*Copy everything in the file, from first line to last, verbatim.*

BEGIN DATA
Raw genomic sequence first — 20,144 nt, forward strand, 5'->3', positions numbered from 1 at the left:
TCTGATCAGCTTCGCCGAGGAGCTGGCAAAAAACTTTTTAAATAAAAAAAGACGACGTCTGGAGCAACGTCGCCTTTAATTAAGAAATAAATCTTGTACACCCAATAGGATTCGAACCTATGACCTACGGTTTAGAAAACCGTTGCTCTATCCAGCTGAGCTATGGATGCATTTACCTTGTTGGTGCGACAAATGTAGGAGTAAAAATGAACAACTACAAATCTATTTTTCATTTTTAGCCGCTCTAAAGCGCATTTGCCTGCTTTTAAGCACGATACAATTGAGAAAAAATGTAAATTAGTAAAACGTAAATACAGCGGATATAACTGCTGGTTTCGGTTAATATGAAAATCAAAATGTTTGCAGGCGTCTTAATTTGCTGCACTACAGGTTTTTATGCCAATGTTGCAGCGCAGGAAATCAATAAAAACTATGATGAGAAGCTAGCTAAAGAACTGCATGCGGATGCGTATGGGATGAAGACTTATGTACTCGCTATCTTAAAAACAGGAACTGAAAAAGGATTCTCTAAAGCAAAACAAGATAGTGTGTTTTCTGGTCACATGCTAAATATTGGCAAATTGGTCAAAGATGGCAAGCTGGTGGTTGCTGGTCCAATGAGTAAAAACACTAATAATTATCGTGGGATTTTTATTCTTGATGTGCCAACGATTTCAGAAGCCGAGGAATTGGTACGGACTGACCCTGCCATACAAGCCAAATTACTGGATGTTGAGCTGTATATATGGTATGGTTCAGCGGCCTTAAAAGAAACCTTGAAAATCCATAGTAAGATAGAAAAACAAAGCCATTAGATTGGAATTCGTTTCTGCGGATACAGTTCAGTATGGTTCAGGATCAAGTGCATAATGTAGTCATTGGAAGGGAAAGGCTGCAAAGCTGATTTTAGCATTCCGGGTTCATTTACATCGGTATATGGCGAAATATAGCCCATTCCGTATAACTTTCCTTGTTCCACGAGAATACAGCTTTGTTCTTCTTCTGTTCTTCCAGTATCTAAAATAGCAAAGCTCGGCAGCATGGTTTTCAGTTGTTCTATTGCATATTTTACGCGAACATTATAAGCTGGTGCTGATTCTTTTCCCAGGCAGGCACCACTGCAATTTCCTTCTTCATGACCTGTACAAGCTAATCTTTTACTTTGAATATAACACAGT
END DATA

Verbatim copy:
Raw genomic sequence first — 20,144 nt, forward strand, 5'->3', positions numbered from 1 at the left:
TCTGATCAGCTTCGCCGAGGAGCTGGCAAAAAACTTTTTAAATAAAAAAAGACGACGTCTGGAGCAACGTCGCCTTTAATTAAGAAATAAATCTTGTACACCCAATAGGATTCGAACCTATGACCTACGGTTTAGAAAACCGTTGCTCTATCCAGCTGAGCTATGGATGCATTTACCTTGTTGGTGCGACAAATGTAGGAGTAAAAATGAACAACTACAAATCTATTTTTCATTTTTAGCCGCTCTAAAGCGCATTTGCCTGCTTTTAAGCACGATACAATTGAGAAAAAATGTAAATTAGTAAAACGTAAATACAGCGGATATAACTGCTGGTTTCGGTTAATATGAAAATCAAAATGTTTGCAGGCGTCTTAATTTGCTGCACTACAGGTTTTTATGCCAATGTTGCAGCGCAGGAAATCAATAAAAACTATGATGAGAAGCTAGCTAAAGAACTGCATGCGGATGCGTATGGGATGAAGACTTATGTACTCGCTATCTTAAAAACAGGAACTGAAAAAGGATTCTCTAAAGCAAAACAAGATAGTGTGTTTTCTGGTCACATGCTAAATATTGGCAAATTGGTCAAAGATGGCAAGCTGGTGGTTGCTGGTCCAATGAGTAAAAACACTAATAATTATCGTGGGATTTTTATTCTTGATGTGCCAACGATTTCAGAAGCCGAGGAATTGGTACGGACTGACCCTGCCATACAAGCCAAATTACTGGATGTTGAGCTGTATATATGGTATGGTTCAGCGGCCTTAAAAGAAACCTTGAAAATCCATAGTAAGATAGAAAAACAAAGCCATTAGATTGGAATTCGTTTCTGCGGATACAGTTCAGTATGGTTCAGGATCAAGTGCATAATGTAGTCATTGGAAGGGAAAGGCTGCAAAGCTGATTTTAGCATTCCGGGTTCATTTACATCGGTATATGGCGAAATATAGCCCATTCCGTATAACTTTCCTTGTTCCACGAGAATACAGCTTTGTTCTTCTTCTGTTCTTCCAGTATCTAAAATAGCAAAGCTCGGCAGCATGGTTTTCAGTTGTTCTATTGCATATTTTACGCGAACATTATAAGCTGGTGCTGATTCTTTTCCCAGGCAGGCACCACTGCAATTTCCTTCTTCATGACCTGTACAAGCTAATCTTTTACTTTGAATATAACACAGT